The Stockholm Environment Institute and the C40 Cities Climate Leadership Group recently looked at two scenarios of urban development over the next 15 years. They found that new, energy-inefficient urban development may substantially “lock in” future CO2 emissions, as roughly 30 percent of future CO2 emissions “committed” annually occur due to new, urban building and transport systems. However, in an aggressive “urban action” scenario, urban policymakers can instead deploy the most energy-efficient technologies and urban design, and avoid committing about 45 Gt CO2 of cumulative future emissions. As the Institute’s authors contend, “Making these choices now, instead of attempting costlier retrofits later, can substantially lower the cost of meeting stringent climate objectives for cities and nations alike. At the same time, retrofitting of existing infrastructure — urban and otherwise — is also necessary to ‘unlock’ the existing roughly 800 Gt CO2 of emissions already committed and help keep emissions within the 1,000 Gt CO2 carbon ‘budget.’”
U.S. President Barack Obama recognized that COP21 is about future generations. His conclusion, “let’s get to work,” was a rallying call to action. At Next City, we believe strong agreements from the UN Framework Convention on Climate Change (UNFCCC) will limit carbon emissions and reduce the increase in worldwide temperatures. Without these agreements and actions, cities around the world are extremely vulnerable to disasters and disruptions that will affect the economic, environmental and societal systems.
The U.S. can and must play a leading role in ensuring agreements that limit carbon emissions and take actions to reduce the atmospheric CO2. While one international agreement — or even a U.S. national or jurisdictional agreement — would be ideal, we must not allow the carbon-financed naysayers in Washington to stop all progress. Absent Congressional support, President Obama, governors, like California’s Jerry Brown, who has already taken important actions, and mayors from across the country must commit to action, creating levels of “bindingness” that will be impossible for the climate deniers and “Know Nothings” to ignore. Just this week, more than a dozen mayors took a “10% Resilience Pledge,” committing to dedicate 10 percent of their annual budgets to projects and planning that will make their cities more resilient.
The decisions made at COP21 can and must advance strategies for green development, including climate mitigation solutions like carbon offsets, incentivizing more efficient development and other low-carbon strategies; as well as climate adaptation solutions, including growing the Green Climate Fund. Policy solutions must: 1) eliminate fossil fuel subsidies, 2) internalize the true costs of carbon and 3) level the playing field so that renewables can be the first choice energy source. Infrastructure investments must be resilient, sustainable and funded with revenue streams that penalize dirty power and inefficient transportation systems, and engage in public-private partnerships that harness market forces. Plans, regulations and programs at all levels of government must be developed collaboratively and transparently to represent and serve all people. Good, high-quality design must permeate these plans and programs, encouraging people to choose energy-efficient and healthier ways to live, work and shop. Together with the private sector, our leaders must create a bipartisan force that advances urban renewables, expansion of other green technologies and the conservation of our natural and cultural resources. This is the prescription for combatting climate change.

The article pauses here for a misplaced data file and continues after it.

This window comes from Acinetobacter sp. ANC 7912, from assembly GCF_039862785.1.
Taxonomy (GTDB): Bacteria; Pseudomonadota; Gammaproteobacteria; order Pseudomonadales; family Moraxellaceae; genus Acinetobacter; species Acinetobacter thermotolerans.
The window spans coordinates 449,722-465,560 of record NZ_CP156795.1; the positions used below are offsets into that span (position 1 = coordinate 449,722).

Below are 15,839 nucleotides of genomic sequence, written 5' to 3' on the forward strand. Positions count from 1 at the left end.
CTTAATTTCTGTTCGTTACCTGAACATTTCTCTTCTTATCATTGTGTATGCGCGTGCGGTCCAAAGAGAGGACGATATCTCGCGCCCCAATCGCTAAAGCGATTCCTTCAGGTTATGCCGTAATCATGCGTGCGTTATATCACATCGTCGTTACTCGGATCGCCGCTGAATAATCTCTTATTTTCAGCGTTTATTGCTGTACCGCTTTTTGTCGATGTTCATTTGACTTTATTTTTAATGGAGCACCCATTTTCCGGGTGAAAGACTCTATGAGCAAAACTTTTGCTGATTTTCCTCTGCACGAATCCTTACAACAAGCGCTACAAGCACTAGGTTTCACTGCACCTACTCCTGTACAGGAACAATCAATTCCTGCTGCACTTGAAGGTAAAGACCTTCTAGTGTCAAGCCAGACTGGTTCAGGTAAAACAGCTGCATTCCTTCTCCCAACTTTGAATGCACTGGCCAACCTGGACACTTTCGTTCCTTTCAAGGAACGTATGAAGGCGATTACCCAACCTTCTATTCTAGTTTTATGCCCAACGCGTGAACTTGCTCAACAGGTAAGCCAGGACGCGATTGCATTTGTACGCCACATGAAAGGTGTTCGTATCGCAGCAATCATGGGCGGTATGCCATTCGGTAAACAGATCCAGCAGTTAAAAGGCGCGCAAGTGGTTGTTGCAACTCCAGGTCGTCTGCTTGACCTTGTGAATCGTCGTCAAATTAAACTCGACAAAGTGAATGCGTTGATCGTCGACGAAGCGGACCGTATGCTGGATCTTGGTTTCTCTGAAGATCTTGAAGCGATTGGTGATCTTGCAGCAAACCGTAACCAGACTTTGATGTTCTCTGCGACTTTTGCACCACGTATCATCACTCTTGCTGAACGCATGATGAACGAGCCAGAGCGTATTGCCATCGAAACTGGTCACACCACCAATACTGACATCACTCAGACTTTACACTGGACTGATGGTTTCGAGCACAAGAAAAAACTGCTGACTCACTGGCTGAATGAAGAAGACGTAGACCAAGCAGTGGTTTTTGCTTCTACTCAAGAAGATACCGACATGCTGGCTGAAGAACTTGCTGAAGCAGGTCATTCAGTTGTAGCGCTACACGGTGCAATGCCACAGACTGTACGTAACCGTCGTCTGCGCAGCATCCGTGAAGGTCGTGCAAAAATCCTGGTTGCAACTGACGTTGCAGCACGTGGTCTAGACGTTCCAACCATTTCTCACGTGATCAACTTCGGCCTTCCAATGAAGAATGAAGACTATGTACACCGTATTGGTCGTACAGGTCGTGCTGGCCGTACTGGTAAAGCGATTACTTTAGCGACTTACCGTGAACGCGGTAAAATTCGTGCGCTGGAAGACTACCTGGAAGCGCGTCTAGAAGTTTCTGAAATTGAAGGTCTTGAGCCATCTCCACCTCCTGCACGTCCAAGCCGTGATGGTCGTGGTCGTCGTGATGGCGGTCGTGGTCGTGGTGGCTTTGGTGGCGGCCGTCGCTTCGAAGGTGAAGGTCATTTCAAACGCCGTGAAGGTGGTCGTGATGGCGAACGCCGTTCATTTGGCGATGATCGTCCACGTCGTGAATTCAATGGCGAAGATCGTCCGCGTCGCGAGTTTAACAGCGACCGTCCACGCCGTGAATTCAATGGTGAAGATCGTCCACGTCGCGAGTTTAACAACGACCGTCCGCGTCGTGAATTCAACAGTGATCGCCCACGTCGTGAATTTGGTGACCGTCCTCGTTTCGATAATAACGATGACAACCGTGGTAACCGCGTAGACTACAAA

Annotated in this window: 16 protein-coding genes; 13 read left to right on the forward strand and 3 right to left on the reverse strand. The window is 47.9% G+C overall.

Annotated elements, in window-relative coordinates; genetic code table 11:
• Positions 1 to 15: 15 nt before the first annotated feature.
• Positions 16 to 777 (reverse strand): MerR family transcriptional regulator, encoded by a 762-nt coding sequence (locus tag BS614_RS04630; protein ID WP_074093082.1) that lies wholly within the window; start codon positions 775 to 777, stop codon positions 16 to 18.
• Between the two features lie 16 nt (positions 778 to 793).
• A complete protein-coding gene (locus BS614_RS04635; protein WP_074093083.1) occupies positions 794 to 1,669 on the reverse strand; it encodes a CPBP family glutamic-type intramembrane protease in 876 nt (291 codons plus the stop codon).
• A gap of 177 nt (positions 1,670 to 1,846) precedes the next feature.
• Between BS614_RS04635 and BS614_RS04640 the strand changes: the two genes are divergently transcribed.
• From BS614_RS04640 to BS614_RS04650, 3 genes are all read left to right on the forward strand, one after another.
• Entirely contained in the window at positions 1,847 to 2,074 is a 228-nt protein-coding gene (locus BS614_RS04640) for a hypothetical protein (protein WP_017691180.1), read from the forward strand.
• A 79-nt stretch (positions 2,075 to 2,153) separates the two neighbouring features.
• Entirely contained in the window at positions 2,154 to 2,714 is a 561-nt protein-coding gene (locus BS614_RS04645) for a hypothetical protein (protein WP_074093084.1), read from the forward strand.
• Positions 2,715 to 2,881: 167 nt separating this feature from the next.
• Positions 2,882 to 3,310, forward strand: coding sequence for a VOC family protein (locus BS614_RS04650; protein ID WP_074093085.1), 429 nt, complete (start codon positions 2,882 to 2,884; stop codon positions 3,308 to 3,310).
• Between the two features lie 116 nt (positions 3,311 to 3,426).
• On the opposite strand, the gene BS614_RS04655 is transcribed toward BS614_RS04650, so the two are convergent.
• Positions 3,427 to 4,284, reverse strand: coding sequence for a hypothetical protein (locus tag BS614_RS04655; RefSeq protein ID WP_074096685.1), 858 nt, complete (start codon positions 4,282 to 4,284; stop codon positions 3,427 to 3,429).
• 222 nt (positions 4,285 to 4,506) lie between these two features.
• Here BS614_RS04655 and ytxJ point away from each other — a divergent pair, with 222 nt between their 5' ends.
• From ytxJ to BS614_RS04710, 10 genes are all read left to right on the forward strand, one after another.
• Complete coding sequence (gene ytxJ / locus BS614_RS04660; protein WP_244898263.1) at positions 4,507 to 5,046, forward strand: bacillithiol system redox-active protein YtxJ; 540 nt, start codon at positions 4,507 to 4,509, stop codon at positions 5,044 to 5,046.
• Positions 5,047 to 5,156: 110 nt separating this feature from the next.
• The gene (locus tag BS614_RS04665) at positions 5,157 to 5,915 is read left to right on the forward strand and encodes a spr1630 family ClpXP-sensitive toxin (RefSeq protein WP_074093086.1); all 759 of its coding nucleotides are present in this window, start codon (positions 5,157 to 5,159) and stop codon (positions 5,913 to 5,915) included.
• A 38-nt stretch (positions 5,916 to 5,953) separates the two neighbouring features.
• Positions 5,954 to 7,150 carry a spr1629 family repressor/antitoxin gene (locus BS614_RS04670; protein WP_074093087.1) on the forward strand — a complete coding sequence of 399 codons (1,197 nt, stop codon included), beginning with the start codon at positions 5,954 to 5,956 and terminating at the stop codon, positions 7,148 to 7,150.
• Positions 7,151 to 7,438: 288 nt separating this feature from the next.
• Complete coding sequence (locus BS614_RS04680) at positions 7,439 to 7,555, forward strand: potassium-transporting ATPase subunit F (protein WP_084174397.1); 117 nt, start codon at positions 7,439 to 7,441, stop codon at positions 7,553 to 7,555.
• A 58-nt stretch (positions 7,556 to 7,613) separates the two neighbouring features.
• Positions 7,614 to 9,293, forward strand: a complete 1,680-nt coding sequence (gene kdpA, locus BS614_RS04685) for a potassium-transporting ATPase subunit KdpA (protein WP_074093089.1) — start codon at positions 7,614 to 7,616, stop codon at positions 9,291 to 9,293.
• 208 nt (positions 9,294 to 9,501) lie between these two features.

The work won’t end with COP21. Next fall, the international community will again gather — this time for Habitat III, with U.N. Habitat leading the conversation in Quito, Ecuador — to create a blueprint for 21st-century cities. Building on the COP21 agreements and the Sustainable Development Goals (SDGs) approved by the UN in September, this New Urban Agenda will provide a 20-year strategy for the world’s cities.
Next City will be in Quito and at the events leading up to Habitat III. We welcome you to join us on the journey to creating a New Urban Agenda — and a more sustainable, resilient and productive world.
This piece is part of a series of reported articles and op-eds that Next City is publishing related to preparations for the United Nations’ Habitat III conference in Quito, Ecuador, in October 2016. With a grant from the John D. and Catherine T. MacArthur Foundation, we’re covering the critical issues at stake on the road to creating a “New Urban Agenda,” and hosting events at PrepCom III in Surabaya, Indonesia, in July 2016, and in Quito.
Tom was president, CEO and publisher of Next City from May 2015 until April 2018. Before joining Next City, he directed the Center for Resilient Design at the College of Architecture and Design at the New Jersey Institute of Technology. Prior to that, he ran the Regional Plan Association’s New Jersey office, and served as a senior adviser on land use for two New Jersey governors. Tom is a licensed professional planner, and a member of the American Institute of Certified Planners, as well as an adjunct professor at the New Jersey Institute of Technology, where he teaches land use planning and infrastructure planning.